When we’re clear in our goals, it allows us to focus on the task at hand, whatever it may be. With that, we’re able to execute on those goals strategically.

I think all of us in our lives, whether it’s in relationships, with USANA, or with health, we all could use more clarity.

Strategic Acceleration is a great read. I encourage all of you to take the opportunity to pick it up and please let me know your takeaways.

About Tony Jeary

For more than two decades, Tony has advised CEOs and other high achievers on how to discover new clarity for their vision, develop focus on their direction, and create powerful execution strategies that impact achievement and results.

 

What I’m Reading: A Voice Undefeated

A Voice Undefeated, by Collin Raye.

Hello everyone. Thank you for following along on my social media and this blog. Thank you, especially, for being part of the What I’m Reading series.

Your response to the books and the comments on these posts has been incredible. I appreciate your engagement and hope you’ll continue to find value in the books I’m reading. Perhaps they’ll impact your life the same way they’ve impacted mine.

For this installment, I want to share with you a book by my friend Collin Raye. It’s called A Voice Undefeated. It’s an inspirational biography of him and his life and the struggles and ups and downs that he’s had.

It also delves into his music career that includes an eye-popping 24 top-10 hits, 16 No. 1 hits, and millions of records sold. Did you know Collin’s a 10-time Vocalist of the Year nominee?

I enjoy learning from people’s experiences and I think we can learn a lot from each other in sharing our experiences.

In my book All the Right Reasons, one of the principles talks about nothing is more important than relationships — The Dorothy Principle. And I think you’ll get that same feeling as you read Collin’s book.

What I’m Reading

For me, I’m usually reading three different types of books.

  • Usually one is a business book that’s helping me with strategy or relationships or thinking about things from a business environment or leadership perspective.
  • Two, I’m usually reading something that is religious that fills my tank with information and knowledge and expands my thinking.
  • The third is usually a non-fiction biographical type book like this one of Collin’s.

I highly recommend it. A Voice Undefeated. I think you’ll enjoy it. He’s been a friend of USANA for more than a decade. He and Dr. Wentz are close. Collin’s been to Sanoviv. He enjoys our products and is an advocate of really trying to help us create the healthiest family on earth.

I think this read will help you as you move along in your journey in life.

What I’m Reading: Crucial Conversations

As I’ve said in the past, one of the questions I get as I travel the world most frequently is: What book are you reading? So in the spirit of that I want to continue to share books I’m reading (you can see last month’s entry here).

Crucial Conversations

What I’m Reading: Crucial Conversations

I’m usually reading three or four books at a time.

  • One is usually a religious book
  • Another is usually a self-help skills book
  • Another one is a management and/or leadership type book

Depending on how I’m feeling I’ll dive in and take notes.

Crucial Conversations

One of the books I want to share with you that I just love is Crucial Conversations.

I’ve read this book more than once and I continue to use it as a resource when I’m managing and running the company. I also use it in many interactions in my personal life.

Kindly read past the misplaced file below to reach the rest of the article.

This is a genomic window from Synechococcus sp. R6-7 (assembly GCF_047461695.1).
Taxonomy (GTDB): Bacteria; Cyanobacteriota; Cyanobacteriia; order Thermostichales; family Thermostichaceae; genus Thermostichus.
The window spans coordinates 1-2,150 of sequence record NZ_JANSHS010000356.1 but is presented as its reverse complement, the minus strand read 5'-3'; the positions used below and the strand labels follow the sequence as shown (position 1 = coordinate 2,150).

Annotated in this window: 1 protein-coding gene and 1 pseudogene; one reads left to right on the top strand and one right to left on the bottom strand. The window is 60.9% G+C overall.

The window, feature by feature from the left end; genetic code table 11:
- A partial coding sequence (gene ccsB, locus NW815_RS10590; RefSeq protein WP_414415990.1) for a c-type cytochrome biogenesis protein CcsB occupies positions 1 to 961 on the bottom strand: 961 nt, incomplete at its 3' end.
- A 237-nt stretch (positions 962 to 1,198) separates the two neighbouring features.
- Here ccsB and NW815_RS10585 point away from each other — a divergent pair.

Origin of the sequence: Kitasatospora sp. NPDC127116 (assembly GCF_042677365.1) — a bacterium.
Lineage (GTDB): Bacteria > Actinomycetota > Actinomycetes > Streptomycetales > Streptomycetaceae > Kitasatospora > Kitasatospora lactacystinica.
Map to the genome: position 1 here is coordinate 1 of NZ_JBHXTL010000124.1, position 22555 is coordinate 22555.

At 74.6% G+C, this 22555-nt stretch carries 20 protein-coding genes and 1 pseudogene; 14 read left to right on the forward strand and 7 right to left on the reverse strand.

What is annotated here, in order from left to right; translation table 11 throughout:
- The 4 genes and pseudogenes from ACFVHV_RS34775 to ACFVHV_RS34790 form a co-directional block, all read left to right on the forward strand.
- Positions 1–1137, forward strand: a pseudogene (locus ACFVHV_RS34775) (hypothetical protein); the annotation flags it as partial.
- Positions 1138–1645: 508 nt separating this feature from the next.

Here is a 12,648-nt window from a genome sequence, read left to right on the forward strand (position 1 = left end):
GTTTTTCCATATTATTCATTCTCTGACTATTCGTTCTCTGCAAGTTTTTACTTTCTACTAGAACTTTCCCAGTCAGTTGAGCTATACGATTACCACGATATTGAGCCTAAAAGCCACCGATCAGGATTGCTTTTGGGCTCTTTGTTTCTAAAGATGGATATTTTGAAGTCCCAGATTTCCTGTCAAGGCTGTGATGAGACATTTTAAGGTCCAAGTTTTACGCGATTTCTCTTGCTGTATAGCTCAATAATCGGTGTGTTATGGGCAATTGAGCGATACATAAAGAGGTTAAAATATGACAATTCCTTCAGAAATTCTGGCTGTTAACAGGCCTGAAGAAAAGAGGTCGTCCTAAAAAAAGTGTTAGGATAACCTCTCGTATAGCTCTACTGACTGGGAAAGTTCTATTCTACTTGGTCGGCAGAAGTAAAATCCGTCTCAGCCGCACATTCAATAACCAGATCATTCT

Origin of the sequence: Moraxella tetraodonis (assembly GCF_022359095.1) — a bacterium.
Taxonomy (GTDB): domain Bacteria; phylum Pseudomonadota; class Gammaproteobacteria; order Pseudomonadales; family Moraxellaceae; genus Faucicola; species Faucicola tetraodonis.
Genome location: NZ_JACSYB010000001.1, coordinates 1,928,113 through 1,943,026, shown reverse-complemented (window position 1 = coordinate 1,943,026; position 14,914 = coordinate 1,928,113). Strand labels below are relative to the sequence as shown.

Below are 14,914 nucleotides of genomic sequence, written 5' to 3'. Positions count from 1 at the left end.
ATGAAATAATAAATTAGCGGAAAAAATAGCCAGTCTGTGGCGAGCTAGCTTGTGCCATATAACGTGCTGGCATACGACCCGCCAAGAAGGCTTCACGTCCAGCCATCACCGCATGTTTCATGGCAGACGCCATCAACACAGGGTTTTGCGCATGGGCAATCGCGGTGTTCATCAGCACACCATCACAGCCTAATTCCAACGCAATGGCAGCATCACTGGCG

The gist of the book is this: When stakes are really high and we need to communicate and talk to someone, how can we help manage that for the best possible outcome for all involved?

When we have a crucial conversation with someone, the No. 1 tip from the book is to stay in dialogue and not let your emotions take control of how you’re communicating.

I think controlling our emotions is so important. And that starts before the meeting ever begins or we ever have a conversation. We create a dialogue in our head.

We’re storytellers. We’re master storytellers. And we’ve obviously told ourselves many stories many, many times. Before we go into a conversation we’ve already told ourselves a story: What’s going to happen? What could the outcomes be?

Then emotions start flowing, and that drives how we communicate with each other.

If we can take control of those emotions, take control of how we communicate with each other and do so in a very, very level dialogue-esque way with each other, we will be much more effective in how we communicate.

I recommend you pick up Crucial Conversations. It’s an easy read and filled with great content. I’ve asked all of the management team at USANA to read this book and apply its principles as well.

What I’m Reading: Made to Stick

I’m often asked what books I’m reading. Currently, I’m reading Made to Stick.

Made to StickThe principle is — what are we doing here at USANA that makes USANA sticky? That makes people want to stay involved and stay connected? Those ideas, how do they blossom and how do they grow? Why do some survive and some don’t? That’s something we wrestle with all the time here at USANA.

You’ve heard me speak about relevance and it’s the same kind of thing — how do we remain relevant in a very, very competitive, busy, noisy workplace and work environment?

I’ve asked our entire management team to read Made to Stick and decide which principles can be applied to their own areas throughout the company.

The notion of stickiness is also important to us as individuals. If you’re an independent business owner. If you’re a father, a wife, husband, brother, whatever it might be. What makes others want to be around you and want to be involved with you and want to have that interaction?

That’s something that is constantly on my mind as I think about the future of USANA:

How can we continually reinvent, be creative, be innovative in such a way that people want to be involved with this great company.